Still, nothing rivals Sans Rival

Posted: May 27, 2009 in All and Sundry, commentary, Random Observations
Tags: , , ,

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The unassuming cakes and pastry shop called Sans Rival in Dumaguete City is one of those small restaurants  that crowd my list of childhood favorites that satisfied my gustatory desires.

The list includes of course Dainty, the ice cream parlor that was located along Perdices street where Jolibee now stands in all its fastfood franchise glory. In the 80s, it was the only ice cream parlor that sold half a pint of ice cream in a small plate. I remember looking forward to Sundays when my mom would treat me to half a pint of Rocky Road ice cream at Dainty after I had my anti-allergy immunization shots from the late Dr. Madamba at Holy Child Hospital. Up to now, I still wonder why half a pint was enough to convince me to face a big syringe every Sunday. But then again, I heard that it was only Dainty that sold ice cream that way. I haven’t heard of any ice cream parlor that sold half a pint of Rocky Road in my travels around the country.

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Then there’s Maricar’s, that pastry shop located right across our old house (a building which was later transformed into Taster’s Delight). The smell of freshly-baked nangka bars pervading my room early in the morning is stuff for nostalgia. I remember how my elder sister and I would run to Maricar’s, our grandmother following suit, to get our first taste of the nangka bars and the malacanang cake fresh from the oven. My childhood mornings were filled with these memories of pastries, good food, the smell of brewed coffee, and smiles all over people’s faces. This later made me realize as I have grown older that good food always takes the blues away so to speak. Even a perfectly-baked slice of banana cake from some unassuming bakeshop can make one smile for even just a moment.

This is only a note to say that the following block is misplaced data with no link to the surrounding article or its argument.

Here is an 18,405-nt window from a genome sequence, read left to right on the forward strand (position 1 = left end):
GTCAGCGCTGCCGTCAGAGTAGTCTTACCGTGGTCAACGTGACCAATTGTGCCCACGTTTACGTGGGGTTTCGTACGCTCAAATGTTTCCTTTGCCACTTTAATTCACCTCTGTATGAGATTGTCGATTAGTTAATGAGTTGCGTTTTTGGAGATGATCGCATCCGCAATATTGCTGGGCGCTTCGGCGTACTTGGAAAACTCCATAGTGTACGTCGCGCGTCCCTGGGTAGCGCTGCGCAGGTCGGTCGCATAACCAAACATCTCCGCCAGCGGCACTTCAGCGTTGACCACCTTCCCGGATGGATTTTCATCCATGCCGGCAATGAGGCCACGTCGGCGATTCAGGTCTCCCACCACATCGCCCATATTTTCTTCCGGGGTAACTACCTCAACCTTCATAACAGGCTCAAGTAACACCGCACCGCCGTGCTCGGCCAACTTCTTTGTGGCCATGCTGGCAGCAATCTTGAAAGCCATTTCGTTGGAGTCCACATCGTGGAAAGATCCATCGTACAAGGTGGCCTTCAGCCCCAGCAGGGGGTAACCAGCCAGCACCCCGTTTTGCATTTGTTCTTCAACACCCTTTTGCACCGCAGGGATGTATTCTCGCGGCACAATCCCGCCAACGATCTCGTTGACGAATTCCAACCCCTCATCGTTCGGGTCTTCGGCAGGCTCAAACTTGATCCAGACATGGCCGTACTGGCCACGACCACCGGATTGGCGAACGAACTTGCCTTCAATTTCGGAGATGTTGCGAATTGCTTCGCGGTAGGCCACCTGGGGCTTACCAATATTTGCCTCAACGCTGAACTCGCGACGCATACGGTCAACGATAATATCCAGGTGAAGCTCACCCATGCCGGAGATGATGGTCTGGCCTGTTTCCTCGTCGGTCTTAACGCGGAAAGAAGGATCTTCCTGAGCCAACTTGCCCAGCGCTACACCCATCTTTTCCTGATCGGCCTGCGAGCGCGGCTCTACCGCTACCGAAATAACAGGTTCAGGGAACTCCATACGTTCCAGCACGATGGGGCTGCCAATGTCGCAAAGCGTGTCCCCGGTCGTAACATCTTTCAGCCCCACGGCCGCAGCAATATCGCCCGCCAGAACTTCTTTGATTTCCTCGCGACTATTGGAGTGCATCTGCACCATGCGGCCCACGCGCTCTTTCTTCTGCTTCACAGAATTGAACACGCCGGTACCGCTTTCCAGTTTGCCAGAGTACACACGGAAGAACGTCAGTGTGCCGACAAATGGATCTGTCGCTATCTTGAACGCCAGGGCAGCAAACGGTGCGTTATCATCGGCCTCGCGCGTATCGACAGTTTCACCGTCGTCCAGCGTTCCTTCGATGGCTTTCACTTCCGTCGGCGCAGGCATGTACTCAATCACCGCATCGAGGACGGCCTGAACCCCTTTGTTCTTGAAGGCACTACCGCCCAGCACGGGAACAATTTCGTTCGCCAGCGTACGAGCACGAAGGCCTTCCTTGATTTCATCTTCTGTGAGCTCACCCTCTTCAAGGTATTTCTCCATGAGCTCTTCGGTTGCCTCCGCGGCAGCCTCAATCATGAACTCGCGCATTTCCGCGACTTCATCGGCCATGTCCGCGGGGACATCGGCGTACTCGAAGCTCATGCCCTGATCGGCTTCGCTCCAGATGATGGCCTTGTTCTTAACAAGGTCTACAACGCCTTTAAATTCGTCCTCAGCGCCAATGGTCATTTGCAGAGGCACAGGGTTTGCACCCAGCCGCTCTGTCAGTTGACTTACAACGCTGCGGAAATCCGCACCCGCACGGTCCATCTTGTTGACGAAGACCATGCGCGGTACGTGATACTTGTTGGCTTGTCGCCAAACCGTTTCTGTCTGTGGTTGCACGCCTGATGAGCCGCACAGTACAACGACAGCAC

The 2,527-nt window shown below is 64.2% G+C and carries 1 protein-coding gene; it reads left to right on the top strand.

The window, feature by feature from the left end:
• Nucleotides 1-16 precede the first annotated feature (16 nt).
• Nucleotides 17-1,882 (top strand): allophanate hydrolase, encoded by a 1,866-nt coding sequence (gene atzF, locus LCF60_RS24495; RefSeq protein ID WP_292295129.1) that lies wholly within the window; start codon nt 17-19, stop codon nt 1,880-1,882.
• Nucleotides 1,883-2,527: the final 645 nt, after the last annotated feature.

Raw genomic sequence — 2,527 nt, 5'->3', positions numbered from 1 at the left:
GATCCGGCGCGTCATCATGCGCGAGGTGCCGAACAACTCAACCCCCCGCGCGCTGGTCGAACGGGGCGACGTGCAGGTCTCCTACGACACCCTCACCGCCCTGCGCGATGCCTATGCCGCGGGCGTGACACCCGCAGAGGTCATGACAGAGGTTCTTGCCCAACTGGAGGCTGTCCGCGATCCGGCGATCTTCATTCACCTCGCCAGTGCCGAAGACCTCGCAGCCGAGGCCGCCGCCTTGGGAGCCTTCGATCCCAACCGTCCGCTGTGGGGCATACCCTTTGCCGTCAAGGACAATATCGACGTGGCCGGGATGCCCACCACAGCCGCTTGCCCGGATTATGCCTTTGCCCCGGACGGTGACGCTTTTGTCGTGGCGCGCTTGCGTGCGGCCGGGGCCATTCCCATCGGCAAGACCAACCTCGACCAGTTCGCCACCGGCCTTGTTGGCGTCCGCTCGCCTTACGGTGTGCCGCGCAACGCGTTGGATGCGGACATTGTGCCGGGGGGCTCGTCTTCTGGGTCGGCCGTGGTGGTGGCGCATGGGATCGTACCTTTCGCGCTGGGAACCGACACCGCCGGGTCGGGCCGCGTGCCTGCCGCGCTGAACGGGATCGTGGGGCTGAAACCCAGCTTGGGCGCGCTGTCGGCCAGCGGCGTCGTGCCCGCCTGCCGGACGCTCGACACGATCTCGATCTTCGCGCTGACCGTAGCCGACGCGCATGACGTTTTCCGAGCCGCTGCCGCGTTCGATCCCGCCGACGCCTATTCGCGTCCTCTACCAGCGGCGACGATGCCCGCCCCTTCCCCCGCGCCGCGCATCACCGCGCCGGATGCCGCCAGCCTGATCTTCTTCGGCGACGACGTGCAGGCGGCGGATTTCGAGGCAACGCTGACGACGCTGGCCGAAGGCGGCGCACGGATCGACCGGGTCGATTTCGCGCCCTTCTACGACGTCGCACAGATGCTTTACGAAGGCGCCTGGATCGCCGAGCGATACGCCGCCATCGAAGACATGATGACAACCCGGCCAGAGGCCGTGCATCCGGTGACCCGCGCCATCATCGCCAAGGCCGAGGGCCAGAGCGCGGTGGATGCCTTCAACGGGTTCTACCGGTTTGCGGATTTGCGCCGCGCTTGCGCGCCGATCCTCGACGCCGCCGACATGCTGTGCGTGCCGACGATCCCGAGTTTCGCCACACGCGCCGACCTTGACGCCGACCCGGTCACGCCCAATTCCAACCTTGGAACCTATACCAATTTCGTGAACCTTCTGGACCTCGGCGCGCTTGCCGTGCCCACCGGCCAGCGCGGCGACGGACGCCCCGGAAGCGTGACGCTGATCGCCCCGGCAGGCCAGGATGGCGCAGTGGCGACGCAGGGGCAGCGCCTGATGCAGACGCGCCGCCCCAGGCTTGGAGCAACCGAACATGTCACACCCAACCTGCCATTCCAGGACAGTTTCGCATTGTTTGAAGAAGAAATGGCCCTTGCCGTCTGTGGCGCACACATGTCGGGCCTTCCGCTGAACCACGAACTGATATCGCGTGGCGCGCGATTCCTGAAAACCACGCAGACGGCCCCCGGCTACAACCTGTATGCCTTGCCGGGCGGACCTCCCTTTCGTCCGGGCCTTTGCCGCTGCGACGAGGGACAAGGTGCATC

After Maricar’s and Dainty closed shop in the 90s, Sans Rival was the only local pastry shop in Dumaguete that stood its ground. It has survived the test of time–franchised restaurants, fastfood establishments mushrooming all over the city brought about by development agression. Still one can find Sans Rival where it has always been. It has been expanded to house more customers. Despite the changes in appearance, the restaurant still retained its old menu and affordable home-style cooking that has endeared aplenty of locals and tourists. 

It wasn’t a surprise then that I knew what I was going to order for lunch at Sans Rival on our last day in Dumaguete. It was my sister-in-law Claire’s good-bye treat for Rose and me.  I wanted something that speaks of gustatory memories that will never age.  We all agreed to order Sans Rival’s famous pasta dishes (the spaghetti and baked macaroni), brazo de mercedes for dessert, and the very sinful cookie-monster smoothy (a later addition to their well-known list of beverages).

And as expected, Sans Rival didn’t disappoint us. The pastry shop is a true testament that cheap food can be delicious and most of all can make one smile. The new Hispanic interior design also adds to the homey communal feel of the entire place, which made us stay for another hour, order another set of food, and talk like there was no tomorrow.

Comments
  1. Ian says:

    wow. memories. when are you coming back?

  2. maldeetuh says:

    i couldn’t agree with you more..sarap ng sans rival sa dmgte!..hahahaha..ei. this is my other blog site..lets exchange links?

  3. ceegee says:

    nice photos…

    visit my new site..thanks! =)

    ceegee is also maldeetuhramblings.com

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